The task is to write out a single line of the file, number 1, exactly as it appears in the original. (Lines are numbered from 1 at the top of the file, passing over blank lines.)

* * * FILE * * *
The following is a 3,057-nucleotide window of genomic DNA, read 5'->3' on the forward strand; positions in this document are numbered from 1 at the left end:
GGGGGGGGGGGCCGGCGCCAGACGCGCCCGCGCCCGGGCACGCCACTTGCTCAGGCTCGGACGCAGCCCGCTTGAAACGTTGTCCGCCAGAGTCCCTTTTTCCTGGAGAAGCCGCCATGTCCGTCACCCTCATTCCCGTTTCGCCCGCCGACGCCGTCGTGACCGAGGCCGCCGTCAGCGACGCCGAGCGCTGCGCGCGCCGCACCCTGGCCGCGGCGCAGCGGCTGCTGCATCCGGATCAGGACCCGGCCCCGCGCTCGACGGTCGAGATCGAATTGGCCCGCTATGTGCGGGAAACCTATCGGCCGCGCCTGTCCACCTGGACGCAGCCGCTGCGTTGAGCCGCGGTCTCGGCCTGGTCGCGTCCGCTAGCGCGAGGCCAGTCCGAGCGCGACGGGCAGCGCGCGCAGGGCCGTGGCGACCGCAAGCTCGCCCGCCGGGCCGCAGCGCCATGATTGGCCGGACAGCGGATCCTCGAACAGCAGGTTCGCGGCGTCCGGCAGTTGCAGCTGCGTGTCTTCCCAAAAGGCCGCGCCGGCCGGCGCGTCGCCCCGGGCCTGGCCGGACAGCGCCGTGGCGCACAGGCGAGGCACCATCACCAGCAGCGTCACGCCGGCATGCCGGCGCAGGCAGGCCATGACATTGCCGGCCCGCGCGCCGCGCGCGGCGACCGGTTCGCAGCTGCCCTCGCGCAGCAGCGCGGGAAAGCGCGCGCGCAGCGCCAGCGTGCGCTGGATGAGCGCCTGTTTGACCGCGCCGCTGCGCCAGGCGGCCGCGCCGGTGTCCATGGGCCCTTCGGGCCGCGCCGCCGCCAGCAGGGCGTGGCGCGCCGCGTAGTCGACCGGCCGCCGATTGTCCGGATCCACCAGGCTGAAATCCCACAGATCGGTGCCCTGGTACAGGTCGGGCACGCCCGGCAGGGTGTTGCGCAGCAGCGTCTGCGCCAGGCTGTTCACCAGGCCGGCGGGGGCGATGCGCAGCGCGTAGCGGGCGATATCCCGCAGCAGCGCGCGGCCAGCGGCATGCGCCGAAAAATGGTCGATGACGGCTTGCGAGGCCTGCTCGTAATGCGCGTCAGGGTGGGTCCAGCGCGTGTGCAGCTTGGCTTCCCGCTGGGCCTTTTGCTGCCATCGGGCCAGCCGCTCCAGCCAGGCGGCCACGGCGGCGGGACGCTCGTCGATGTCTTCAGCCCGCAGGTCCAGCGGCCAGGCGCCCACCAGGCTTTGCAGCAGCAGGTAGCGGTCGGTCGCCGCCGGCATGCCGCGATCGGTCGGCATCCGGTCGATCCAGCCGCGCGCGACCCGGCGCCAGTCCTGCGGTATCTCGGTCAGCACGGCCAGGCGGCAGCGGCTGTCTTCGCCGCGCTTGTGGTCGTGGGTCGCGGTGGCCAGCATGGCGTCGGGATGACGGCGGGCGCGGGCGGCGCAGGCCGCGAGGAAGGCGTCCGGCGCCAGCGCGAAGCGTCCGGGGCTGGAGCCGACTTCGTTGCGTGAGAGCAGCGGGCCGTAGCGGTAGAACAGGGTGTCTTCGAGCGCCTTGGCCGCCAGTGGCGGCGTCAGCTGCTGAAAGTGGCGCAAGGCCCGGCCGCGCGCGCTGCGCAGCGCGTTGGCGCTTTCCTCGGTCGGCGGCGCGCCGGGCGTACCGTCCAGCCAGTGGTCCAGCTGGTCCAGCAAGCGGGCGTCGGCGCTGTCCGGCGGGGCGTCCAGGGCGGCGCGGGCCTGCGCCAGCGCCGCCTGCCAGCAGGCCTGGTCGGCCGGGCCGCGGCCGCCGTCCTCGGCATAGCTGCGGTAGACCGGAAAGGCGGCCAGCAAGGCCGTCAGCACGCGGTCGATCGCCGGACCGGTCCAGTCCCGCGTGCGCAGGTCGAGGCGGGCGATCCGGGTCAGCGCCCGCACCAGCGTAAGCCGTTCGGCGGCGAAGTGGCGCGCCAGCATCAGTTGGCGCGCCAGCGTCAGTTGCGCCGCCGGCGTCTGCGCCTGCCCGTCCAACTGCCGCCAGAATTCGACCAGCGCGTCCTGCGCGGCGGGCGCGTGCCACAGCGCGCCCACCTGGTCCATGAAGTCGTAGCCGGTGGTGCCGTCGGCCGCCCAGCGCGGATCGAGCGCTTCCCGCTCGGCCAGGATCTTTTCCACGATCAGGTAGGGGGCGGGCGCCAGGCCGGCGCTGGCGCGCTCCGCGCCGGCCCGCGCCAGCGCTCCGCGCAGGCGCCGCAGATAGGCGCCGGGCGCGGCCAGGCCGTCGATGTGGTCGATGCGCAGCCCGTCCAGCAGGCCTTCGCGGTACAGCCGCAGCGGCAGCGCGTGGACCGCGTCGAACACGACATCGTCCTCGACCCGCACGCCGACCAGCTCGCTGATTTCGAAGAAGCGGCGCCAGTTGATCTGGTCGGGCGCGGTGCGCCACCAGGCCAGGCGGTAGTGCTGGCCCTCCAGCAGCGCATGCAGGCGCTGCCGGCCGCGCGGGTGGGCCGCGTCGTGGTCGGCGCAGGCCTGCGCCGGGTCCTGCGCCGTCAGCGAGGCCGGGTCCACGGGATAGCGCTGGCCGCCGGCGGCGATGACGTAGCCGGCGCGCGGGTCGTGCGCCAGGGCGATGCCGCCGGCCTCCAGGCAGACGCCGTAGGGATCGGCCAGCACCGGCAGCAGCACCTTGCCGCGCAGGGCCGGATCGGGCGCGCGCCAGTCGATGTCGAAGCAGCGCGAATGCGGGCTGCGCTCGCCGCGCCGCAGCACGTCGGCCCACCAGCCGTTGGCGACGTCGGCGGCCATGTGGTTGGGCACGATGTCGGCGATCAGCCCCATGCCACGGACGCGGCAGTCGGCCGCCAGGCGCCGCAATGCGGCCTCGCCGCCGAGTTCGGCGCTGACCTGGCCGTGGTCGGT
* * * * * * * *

The following is a 3,057-nucleotide window of genomic DNA, read 5'->3' on the forward strand; positions in this document are numbered from 1 at the left end: